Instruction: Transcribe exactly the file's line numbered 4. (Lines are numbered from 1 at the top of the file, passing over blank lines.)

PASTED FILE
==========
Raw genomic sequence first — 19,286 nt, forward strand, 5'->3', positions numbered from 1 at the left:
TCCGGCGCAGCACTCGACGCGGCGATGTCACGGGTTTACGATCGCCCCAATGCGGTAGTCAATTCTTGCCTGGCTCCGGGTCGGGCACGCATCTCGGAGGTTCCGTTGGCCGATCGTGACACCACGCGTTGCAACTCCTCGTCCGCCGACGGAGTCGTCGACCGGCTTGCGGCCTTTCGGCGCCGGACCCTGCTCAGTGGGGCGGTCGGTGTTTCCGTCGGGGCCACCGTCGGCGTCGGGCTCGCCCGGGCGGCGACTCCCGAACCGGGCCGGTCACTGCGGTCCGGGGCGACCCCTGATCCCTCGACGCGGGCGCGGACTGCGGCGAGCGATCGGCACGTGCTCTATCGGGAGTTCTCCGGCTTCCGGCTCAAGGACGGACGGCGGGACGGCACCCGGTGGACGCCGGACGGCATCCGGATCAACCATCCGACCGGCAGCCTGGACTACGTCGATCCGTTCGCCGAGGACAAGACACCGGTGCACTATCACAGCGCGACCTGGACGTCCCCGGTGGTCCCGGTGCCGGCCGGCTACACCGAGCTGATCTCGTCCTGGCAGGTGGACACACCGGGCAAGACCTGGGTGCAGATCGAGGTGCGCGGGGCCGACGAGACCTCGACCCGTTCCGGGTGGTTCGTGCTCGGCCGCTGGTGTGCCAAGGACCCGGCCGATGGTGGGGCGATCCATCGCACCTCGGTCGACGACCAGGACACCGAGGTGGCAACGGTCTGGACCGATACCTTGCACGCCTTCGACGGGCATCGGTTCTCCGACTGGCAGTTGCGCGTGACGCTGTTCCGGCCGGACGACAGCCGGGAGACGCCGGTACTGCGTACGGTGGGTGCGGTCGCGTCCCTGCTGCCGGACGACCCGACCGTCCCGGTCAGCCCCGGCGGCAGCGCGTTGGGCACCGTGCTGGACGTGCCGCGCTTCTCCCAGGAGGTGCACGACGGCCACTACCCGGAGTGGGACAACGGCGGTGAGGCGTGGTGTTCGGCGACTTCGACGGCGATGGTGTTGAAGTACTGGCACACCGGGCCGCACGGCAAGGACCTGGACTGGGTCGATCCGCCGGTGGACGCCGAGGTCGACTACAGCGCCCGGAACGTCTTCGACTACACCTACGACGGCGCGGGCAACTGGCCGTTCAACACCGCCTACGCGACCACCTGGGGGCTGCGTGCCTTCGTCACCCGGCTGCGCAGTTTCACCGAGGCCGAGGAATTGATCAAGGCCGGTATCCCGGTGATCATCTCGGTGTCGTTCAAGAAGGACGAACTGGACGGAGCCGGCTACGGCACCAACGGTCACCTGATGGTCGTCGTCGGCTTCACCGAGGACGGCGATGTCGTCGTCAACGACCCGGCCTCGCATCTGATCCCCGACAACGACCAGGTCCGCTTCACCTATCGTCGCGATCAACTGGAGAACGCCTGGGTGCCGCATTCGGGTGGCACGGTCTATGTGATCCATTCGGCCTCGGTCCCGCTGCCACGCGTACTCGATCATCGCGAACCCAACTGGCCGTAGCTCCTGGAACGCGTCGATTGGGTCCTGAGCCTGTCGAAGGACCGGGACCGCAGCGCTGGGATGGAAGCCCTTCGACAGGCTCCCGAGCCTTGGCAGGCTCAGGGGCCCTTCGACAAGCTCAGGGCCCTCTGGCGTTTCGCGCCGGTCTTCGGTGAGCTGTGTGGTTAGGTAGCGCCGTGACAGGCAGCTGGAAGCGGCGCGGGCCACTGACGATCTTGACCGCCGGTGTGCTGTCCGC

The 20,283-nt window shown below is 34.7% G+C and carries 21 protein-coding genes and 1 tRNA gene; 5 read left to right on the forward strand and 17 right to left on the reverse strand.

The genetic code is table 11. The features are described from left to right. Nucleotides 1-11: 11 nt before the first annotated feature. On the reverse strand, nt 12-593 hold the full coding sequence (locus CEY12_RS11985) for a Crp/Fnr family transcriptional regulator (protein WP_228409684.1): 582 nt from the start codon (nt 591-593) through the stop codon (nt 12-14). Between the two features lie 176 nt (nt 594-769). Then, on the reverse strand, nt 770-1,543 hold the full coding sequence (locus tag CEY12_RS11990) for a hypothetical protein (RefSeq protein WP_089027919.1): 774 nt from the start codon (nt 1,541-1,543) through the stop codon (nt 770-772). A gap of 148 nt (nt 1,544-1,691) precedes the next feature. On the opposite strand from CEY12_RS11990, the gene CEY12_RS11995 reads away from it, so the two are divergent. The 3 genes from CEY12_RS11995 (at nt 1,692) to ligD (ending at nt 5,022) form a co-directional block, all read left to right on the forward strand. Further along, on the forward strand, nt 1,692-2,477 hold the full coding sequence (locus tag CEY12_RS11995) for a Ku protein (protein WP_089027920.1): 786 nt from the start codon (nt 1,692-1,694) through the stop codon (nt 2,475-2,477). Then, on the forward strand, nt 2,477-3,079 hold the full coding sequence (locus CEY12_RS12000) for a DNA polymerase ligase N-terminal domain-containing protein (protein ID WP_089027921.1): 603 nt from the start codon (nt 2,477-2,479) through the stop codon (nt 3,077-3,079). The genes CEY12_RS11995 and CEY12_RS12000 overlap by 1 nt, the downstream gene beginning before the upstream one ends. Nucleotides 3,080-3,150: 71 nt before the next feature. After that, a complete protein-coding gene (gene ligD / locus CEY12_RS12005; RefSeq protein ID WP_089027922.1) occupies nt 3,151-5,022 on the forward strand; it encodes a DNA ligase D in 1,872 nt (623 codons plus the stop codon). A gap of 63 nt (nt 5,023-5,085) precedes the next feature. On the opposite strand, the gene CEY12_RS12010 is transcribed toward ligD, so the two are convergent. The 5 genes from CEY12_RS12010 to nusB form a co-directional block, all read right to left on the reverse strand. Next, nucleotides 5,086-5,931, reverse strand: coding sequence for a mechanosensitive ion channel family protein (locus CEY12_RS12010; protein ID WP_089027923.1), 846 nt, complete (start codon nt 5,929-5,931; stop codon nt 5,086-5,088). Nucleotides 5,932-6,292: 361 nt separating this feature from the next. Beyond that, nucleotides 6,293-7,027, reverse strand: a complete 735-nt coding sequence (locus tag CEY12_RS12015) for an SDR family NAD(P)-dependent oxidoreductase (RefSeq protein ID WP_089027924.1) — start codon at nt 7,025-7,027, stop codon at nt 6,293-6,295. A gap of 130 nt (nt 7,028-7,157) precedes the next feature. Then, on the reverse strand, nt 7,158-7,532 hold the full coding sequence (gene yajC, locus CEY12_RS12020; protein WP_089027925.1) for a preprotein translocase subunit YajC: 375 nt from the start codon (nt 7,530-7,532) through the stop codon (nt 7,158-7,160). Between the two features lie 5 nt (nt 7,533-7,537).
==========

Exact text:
The genetic code is table 11. The features are described from left to right. Nucleotides 1-11: 11 nt before the first annotated feature. On the reverse strand, nt 12-593 hold the full coding sequence (locus CEY12_RS11985) for a Crp/Fnr family transcriptional regulator (protein WP_228409684.1): 582 nt from the start codon (nt 591-593) through the stop codon (nt 12-14). Between the two features lie 176 nt (nt 594-769). Then, on the reverse strand, nt 770-1,543 hold the full coding sequence (locus tag CEY12_RS11990) for a hypothetical protein (RefSeq protein WP_089027919.1): 774 nt from the start codon (nt 1,541-1,543) through the stop codon (nt 770-772). A gap of 148 nt (nt 1,544-1,691) precedes the next feature. On the opposite strand from CEY12_RS11990, the gene CEY12_RS11995 reads away from it, so the two are divergent. The 3 genes from CEY12_RS11995 (at nt 1,692) to ligD (ending at nt 5,022) form a co-directional block, all read left to right on the forward strand. Further along, on the forward strand, nt 1,692-2,477 hold the full coding sequence (locus tag CEY12_RS11995) for a Ku protein (protein WP_089027920.1): 786 nt from the start codon (nt 1,692-1,694) through the stop codon (nt 2,475-2,477). Then, on the forward strand, nt 2,477-3,079 hold the full coding sequence (locus CEY12_RS12000) for a DNA polymerase ligase N-terminal domain-containing protein (protein ID WP_089027921.1): 603 nt from the start codon (nt 2,477-2,479) through the stop codon (nt 3,077-3,079). The genes CEY12_RS11995 and CEY12_RS12000 overlap by 1 nt, the downstream gene beginning before the upstream one ends. Nucleotides 3,080-3,150: 71 nt before the next feature. After that, a complete protein-coding gene (gene ligD / locus CEY12_RS12005; RefSeq protein ID WP_089027922.1) occupies nt 3,151-5,022 on the forward strand; it encodes a DNA ligase D in 1,872 nt (623 codons plus the stop codon). A gap of 63 nt (nt 5,023-5,085) precedes the next feature. On the opposite strand, the gene CEY12_RS12010 is transcribed toward ligD, so the two are convergent. The 5 genes from CEY12_RS12010 to nusB form a co-directional block, all read right to left on the reverse strand. Next, nucleotides 5,086-5,931, reverse strand: coding sequence for a mechanosensitive ion channel family protein (locus CEY12_RS12010; protein ID WP_089027923.1), 846 nt, complete (start codon nt 5,929-5,931; stop codon nt 5,086-5,088). Nucleotides 5,932-6,292: 361 nt separating this feature from the next. Beyond that, nucleotides 6,293-7,027, reverse strand: a complete 735-nt coding sequence (locus tag CEY12_RS12015) for an SDR family NAD(P)-dependent oxidoreductase (RefSeq protein ID WP_089027924.1) — start codon at nt 7,025-7,027, stop codon at nt 6,293-6,295. A gap of 130 nt (nt 7,028-7,157) precedes the next feature. Then, on the reverse strand, nt 7,158-7,532 hold the full coding sequence (gene yajC, locus CEY12_RS12020; protein WP_089027925.1) for a preprotein translocase subunit YajC: 375 nt from the start codon (nt 7,530-7,532) through the stop codon (nt 7,158-7,160). Between the two features lie 5 nt (nt 7,533-7,537).